often than not the source of power in techniques.

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Practice the recoil. When striking, once you've made contact,
pull back quickly. It's almost like bouncing off of what you hit,
except you want to recoil quickly enough to prevent the energy
you're putting into the target from coming back into your body
part. This keeps the energy in the target and causes more
damage, especially in bones. This will increase the chance of
breaking bones and reduce the chance of the enemy simply
grabbing your foot or hand.

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Yell. In martial arts (Japanese, anyway), this is known as a kiai. It
must come from your diaphragm, truly releasing your inner
power. It gives you confidence and startles your attacker. By
flexing your abs for it, it also protects your solar plexus. This kiai
can be the difference between pressure points working or not.
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Tips
Using pain pressure points is basically squeezing muscles. Feel
around your own body and you can find lots more.
Research. If you don't understand something here, look for more
information, especially from a teacher. Wikipedia is

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recommended.
You can't win a fight with pressure points. Learn punches and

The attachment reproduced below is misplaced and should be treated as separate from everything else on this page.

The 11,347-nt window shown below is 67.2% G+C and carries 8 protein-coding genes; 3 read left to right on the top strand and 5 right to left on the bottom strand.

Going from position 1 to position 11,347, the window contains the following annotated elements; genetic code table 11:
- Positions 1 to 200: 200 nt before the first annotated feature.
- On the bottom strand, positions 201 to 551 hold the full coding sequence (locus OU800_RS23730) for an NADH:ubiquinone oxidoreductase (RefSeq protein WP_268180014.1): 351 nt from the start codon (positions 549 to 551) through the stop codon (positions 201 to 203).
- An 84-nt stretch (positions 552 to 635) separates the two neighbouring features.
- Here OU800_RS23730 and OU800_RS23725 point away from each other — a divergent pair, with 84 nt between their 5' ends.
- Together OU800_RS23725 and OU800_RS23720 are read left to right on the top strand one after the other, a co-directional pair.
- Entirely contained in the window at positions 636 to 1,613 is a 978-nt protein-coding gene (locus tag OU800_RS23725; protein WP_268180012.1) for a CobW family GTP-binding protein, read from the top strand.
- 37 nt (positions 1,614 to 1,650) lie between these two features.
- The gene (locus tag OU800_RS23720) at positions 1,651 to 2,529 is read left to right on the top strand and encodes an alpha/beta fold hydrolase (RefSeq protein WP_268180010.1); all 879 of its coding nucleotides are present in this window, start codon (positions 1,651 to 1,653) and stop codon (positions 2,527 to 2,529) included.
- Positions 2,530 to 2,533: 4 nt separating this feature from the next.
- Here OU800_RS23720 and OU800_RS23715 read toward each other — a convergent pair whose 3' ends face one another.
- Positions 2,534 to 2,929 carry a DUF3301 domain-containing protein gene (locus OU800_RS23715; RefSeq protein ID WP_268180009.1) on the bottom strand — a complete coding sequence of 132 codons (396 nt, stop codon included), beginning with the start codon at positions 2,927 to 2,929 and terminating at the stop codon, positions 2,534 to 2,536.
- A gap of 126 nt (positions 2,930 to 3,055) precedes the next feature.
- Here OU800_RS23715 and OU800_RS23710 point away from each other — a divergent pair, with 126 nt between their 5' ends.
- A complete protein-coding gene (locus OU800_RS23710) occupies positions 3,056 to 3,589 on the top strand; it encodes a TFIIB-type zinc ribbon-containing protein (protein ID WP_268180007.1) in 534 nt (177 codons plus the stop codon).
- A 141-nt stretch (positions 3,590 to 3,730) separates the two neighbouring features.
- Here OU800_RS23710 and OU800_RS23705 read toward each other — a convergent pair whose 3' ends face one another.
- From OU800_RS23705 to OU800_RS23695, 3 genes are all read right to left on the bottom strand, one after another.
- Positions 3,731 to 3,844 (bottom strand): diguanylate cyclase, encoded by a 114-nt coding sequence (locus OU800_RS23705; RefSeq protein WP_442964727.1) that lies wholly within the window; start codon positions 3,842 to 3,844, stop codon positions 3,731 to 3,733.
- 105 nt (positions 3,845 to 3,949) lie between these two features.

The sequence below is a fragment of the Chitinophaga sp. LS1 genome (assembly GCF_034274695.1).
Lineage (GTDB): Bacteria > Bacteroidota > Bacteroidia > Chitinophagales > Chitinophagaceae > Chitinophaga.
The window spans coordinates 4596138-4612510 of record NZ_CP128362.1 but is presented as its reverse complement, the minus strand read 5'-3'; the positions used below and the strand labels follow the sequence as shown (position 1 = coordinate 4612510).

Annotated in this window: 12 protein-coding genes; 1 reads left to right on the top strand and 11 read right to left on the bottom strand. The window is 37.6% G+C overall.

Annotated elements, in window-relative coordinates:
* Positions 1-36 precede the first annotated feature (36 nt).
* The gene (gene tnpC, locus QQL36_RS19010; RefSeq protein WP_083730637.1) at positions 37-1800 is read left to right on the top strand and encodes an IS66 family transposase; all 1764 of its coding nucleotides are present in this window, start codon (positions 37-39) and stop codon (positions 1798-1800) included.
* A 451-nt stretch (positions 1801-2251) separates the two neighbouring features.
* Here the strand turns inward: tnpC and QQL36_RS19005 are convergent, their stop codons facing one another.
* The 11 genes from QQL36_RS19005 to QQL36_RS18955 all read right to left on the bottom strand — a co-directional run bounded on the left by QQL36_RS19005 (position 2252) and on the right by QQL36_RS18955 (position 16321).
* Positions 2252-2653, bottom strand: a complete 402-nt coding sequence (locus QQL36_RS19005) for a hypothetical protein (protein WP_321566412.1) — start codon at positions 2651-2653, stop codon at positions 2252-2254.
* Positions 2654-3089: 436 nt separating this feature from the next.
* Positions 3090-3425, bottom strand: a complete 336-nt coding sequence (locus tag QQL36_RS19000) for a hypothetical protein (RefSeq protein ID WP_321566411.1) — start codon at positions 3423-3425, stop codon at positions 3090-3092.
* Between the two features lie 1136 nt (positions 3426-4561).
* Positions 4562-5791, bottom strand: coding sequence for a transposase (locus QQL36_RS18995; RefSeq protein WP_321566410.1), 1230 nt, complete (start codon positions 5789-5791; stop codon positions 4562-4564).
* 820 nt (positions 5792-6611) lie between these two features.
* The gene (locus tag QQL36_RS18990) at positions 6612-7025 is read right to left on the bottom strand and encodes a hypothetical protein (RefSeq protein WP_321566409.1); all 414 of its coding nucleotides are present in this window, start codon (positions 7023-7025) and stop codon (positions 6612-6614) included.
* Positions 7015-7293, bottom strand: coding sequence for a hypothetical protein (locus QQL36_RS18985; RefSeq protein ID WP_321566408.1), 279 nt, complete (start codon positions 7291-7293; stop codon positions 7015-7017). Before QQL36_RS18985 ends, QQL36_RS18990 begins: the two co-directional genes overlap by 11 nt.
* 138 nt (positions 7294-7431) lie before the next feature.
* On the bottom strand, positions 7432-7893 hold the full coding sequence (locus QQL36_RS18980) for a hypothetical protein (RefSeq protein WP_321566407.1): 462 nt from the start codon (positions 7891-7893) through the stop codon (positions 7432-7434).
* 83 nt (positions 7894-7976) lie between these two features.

kicks.
These are martial arts techniques, so the best advice is to find a
real teacher. Be careful not to join a McDojo, however. See How
to: Choose a Martial Arts School for help on that.
Always use this for self defense only.
Fighting is about speed but also strategy. When fighting a bigger
opponent you must look at their eyes, footwork, stance,etc. You
must ask look for weak spots. Like if they have had a past injury
and they favor a certain limb.

Warnings
Be careful. Mistakes result in injury, death, or an upset friend, so
always have a partner's permission. When striking in real world
scenario, only resort to pressure points when everything else has
failed and your life is in immediate threat (for example, the
opponent has gun/knife). Hitting grandma on throat and killing
her just because she spanked you won't stand in court as "selfdefense". That is why it is better to learn martial art like Aikido
rather than relying solely on "pressure points".
Beware of your opponent trying to counter you in certain moves
such as the sleeper. Their hands and legs are all free and can be
used as weapons or for grabbing you back. These techniques

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are used in many different martial arts. Such as taijustu (quick


hand too hand contact).
When using striking points, it should be obvious, but do not
actually strike your partner, and do not aim directly at your
partner. Go to the side of their body to minimize the chance of
an accident. The back of the hand and the sternum should be
okay, but head, groin, legs, and feet are off limits. Even experts
make mistakes.
Beware of any pressure point advice that seems "magical". It is
most certainly not. Though often based on acupuncture and it's
effects, which seem to be gaining some respect in the medical
community, they are certainly not effective or quick enough for a
fight. The goal of using pressure points in self defence is an
immediate result, and it's a simple fact of anatomic physiology
that striking someone's arm in a certain way will not stop their
heart.